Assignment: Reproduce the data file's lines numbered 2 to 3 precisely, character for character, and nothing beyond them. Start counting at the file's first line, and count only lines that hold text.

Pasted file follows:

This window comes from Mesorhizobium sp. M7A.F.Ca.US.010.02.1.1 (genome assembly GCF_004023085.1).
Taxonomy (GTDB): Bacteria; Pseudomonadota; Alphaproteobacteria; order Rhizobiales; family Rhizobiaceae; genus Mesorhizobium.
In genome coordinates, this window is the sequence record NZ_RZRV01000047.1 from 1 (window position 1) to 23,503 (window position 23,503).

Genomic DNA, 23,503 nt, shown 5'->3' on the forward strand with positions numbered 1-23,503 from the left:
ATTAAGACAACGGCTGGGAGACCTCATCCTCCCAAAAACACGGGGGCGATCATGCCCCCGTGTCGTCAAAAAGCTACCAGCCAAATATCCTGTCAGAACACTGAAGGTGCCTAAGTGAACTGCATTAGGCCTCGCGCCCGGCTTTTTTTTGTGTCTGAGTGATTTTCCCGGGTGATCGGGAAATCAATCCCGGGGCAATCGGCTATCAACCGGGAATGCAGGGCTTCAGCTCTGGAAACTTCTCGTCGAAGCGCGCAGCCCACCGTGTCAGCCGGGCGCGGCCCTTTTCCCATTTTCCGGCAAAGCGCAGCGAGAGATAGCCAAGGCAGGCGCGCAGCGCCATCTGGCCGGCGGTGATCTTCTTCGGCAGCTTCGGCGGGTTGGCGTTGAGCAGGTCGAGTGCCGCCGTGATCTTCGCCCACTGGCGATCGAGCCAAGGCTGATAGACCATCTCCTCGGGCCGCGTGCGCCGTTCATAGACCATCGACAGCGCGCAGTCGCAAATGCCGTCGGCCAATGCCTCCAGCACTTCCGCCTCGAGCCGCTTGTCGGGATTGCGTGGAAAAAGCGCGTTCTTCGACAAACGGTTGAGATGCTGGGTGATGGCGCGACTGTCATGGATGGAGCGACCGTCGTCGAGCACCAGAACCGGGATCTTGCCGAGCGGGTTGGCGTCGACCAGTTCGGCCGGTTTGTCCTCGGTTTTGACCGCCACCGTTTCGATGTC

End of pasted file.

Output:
Taxonomy (GTDB): Bacteria; Pseudomonadota; Alphaproteobacteria; order Rhizobiales; family Rhizobiaceae; genus Mesorhizobium.
In genome coordinates, this window is the sequence record NZ_RZRV01000047.1 from 1 (window position 1) to 23,503 (window position 23,503).